For anyone dedicated to ending homelessness these are exhilarating and scary times. Exhilarating because of the unprecedented flow of energy and creativity from all parts of the country and the world; scary because homelessness levels are rising in many areas, the far-reaching and long-term impacts of the COVID-19 pandemic, and services in local areas are caught between declining revenues and growing demands. Many of our systems seem stuck, struggling to adapt to changing needs, technologies and public attitudes. And though there is a lot to be proud of, we know there’s a lot to do in the homelessness sector to address homelessness effectively. Too often we have failed to acknowledge the limits of our understanding and to learn from our mistakes.There’s a lot at stake.
That’s why today we are launching the End It With Evidence campaign. Because, at this time of great change, we need experimentation and evidence-led innovation – and the courage to test strongly-held assumptions. We are thrilled to be launching the campaign with the support of a group of brilliant founding ambassadors. Though they come from a range of backgrounds, they are united by a strong commitment to person-led and evidence-led change in homelessness.
The campaign is founded on the three following principles, which call upon those working in homelessness to:
We know the evidence-led transformation of the field won’t be easy. But we believe that with humility, determination and better methods we can begin to change the system, following in the footsteps of other evidence-led fields like medicine or international development.
We knew early on in our journey to set up the Centre for Homelessness Impact that a major challenge would be to show that generating evidence of ‘what works’ in homelessness – through the use of rigorous randomised controlled trials and systematic reviews – was not only possible, but that it would be welcomed by practitioners and policy-makers alike. With several systematic reviews and trials delivered or underway since then, we feel confident in saying the approach is slowly but surely being embraced across the field.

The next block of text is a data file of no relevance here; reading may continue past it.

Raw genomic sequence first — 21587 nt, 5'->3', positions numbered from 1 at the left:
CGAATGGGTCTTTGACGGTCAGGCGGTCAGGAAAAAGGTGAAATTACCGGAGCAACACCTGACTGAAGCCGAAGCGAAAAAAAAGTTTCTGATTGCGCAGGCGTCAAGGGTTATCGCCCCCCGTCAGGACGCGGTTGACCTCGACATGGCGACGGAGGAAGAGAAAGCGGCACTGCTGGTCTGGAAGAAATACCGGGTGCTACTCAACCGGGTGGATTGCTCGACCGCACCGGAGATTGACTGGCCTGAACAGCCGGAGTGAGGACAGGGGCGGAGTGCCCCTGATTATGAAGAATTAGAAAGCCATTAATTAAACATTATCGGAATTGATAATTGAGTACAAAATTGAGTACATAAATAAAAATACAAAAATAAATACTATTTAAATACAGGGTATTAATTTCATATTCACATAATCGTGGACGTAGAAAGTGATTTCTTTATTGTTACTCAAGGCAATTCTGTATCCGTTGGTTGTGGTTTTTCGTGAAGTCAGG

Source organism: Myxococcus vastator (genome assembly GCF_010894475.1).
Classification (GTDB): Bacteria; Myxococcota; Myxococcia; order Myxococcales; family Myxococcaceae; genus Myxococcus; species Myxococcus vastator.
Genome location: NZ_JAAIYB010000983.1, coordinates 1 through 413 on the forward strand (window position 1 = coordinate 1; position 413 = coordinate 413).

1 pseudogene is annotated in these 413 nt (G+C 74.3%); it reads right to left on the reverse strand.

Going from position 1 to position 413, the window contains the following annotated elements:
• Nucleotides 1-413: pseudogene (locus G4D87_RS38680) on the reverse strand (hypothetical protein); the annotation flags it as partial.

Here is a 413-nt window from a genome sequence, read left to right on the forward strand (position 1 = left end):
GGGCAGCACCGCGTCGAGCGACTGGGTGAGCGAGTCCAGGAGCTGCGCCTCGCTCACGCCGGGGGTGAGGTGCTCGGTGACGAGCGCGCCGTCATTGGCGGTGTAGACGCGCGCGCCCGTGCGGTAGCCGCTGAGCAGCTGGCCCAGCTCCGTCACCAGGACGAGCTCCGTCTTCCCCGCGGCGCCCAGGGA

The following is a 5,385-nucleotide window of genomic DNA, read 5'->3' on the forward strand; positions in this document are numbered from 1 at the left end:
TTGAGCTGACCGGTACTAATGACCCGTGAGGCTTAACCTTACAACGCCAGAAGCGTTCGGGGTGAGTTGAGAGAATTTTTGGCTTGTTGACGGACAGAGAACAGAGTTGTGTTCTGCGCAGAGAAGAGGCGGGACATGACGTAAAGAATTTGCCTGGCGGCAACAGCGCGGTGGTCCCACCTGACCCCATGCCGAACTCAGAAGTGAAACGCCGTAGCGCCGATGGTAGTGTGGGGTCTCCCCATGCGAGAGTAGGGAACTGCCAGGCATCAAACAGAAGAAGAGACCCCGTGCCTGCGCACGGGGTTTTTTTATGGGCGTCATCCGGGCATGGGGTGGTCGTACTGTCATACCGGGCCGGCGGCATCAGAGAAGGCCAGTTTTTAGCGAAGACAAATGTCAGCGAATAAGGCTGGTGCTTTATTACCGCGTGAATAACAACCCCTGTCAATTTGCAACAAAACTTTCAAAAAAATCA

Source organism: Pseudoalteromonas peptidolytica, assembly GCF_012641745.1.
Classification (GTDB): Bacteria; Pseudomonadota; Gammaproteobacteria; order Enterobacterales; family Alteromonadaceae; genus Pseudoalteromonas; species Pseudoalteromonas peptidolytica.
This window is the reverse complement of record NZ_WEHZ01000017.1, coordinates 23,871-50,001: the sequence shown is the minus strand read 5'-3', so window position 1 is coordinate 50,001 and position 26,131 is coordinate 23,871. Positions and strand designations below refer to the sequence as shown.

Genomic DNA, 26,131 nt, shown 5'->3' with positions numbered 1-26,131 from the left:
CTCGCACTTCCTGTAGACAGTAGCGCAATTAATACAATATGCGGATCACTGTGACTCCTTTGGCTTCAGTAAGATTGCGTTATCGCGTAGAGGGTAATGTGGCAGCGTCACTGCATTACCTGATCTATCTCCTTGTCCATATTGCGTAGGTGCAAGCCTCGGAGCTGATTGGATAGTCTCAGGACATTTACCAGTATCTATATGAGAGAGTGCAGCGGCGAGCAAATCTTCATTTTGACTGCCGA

End it with Evidence builds on our early work, which not only helped map the global evidence available in the field, but also helped to confirm that now is the right time for a What Works movement in homelessness.
Acknowledging the limits of our knowledge – what will work, when, and for who – opens the door to a powerful and pragmatic approach to dramatically increase the impact of our efforts. This is what the ‘What Works’ movement is about. It is about using evidence and reason to figure out how to do the most good and take action on that basis. It means systematically figuring out what works and what doesn’t, allowing us to reject the dangerous half-truths that can pass for wisdom.
Despite the many painful consequences of the ongoing homelessness crisis we are optimistic that better use of data and evidence, and the application of tools to stimulate creativity and improve capacity, hold the key to ending homelessness for good. Homelessness is complex, and creates innumerable challenges for the people it affects every day. However, steps towards positive change don’t have to be daunting for anyone working in the field. By signing the End it with Evidence pledge, we can take those steps together.
LGBTQ+ people are more likely to experience homelessness, but little is known about the instances and experiences
There are many reasons why people who identify as LGBTQ+ may be at greater risk of homelessness. Find out more about our latest paper that highlights the shortage of robust research into instances and experiences of homelessness among people who identify as LGBTQ+, and that relevant data is incomplete or, at best, partial.
2022 Evidence and Skills Sprints: learning from Aberdeenshire County Council
What is a sprint, and how can it help you in your work to end homelessness? We caught up with the whole team at Aberdeenshire County Council to see why they made the decision to attend all three of our What Works Community sprints, what they thought, and what’s next for this Scottish Local Authority.
People experiencing homelessness still poorly treated when it comes to primary care
Hear from Dr Dr Zahid Chauhan OBE on the importance of providing primary care services to people affected by homelessness, and making sure those services treat patients with dignity and respect, never refusing them treatment on the basis of address.